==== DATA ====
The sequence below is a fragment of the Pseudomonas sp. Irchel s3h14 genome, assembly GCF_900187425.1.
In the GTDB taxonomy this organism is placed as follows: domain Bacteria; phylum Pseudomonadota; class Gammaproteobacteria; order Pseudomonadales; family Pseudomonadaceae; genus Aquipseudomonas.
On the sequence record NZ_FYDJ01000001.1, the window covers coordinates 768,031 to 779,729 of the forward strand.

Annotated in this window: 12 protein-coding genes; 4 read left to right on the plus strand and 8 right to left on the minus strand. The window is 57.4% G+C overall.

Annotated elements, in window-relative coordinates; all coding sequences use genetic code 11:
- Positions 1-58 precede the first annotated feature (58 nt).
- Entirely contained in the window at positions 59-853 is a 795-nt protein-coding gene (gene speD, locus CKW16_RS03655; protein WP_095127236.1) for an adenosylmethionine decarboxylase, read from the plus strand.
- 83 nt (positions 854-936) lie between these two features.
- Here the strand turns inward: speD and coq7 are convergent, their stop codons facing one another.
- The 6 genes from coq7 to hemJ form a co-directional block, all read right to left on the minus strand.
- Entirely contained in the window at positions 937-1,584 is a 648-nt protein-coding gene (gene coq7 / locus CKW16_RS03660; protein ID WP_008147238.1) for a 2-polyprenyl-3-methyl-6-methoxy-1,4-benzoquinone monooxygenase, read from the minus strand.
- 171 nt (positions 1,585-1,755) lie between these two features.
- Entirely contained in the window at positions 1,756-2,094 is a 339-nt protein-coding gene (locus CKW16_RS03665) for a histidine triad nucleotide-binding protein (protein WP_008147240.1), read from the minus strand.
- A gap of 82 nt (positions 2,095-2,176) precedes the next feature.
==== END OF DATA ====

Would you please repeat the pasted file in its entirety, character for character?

The sequence below is a fragment of the Pseudomonas sp. Irchel s3h14 genome, assembly GCF_900187425.1.
In the GTDB taxonomy this organism is placed as follows: domain Bacteria; phylum Pseudomonadota; class Gammaproteobacteria; order Pseudomonadales; family Pseudomonadaceae; genus Aquipseudomonas.
On the sequence record NZ_FYDJ01000001.1, the window covers coordinates 768,031 to 779,729 of the forward strand.

Annotated in this window: 12 protein-coding genes; 4 read left to right on the plus strand and 8 right to left on the minus strand. The window is 57.4% G+C overall.

Annotated elements, in window-relative coordinates; all coding sequences use genetic code 11:
- Positions 1-58 precede the first annotated feature (58 nt).
- Entirely contained in the window at positions 59-853 is a 795-nt protein-coding gene (gene speD, locus CKW16_RS03655; protein WP_095127236.1) for an adenosylmethionine decarboxylase, read from the plus strand.
- 83 nt (positions 854-936) lie between these two features.
- Here the strand turns inward: speD and coq7 are convergent, their stop codons facing one another.
- The 6 genes from coq7 to hemJ form a co-directional block, all read right to left on the minus strand.
- Entirely contained in the window at positions 937-1,584 is a 648-nt protein-coding gene (gene coq7 / locus CKW16_RS03660; protein ID WP_008147238.1) for a 2-polyprenyl-3-methyl-6-methoxy-1,4-benzoquinone monooxygenase, read from the minus strand.
- 171 nt (positions 1,585-1,755) lie between these two features.
- Entirely contained in the window at positions 1,756-2,094 is a 339-nt protein-coding gene (locus CKW16_RS03665) for a histidine triad nucleotide-binding protein (protein WP_008147240.1), read from the minus strand.
- A gap of 82 nt (positions 2,095-2,176) precedes the next feature.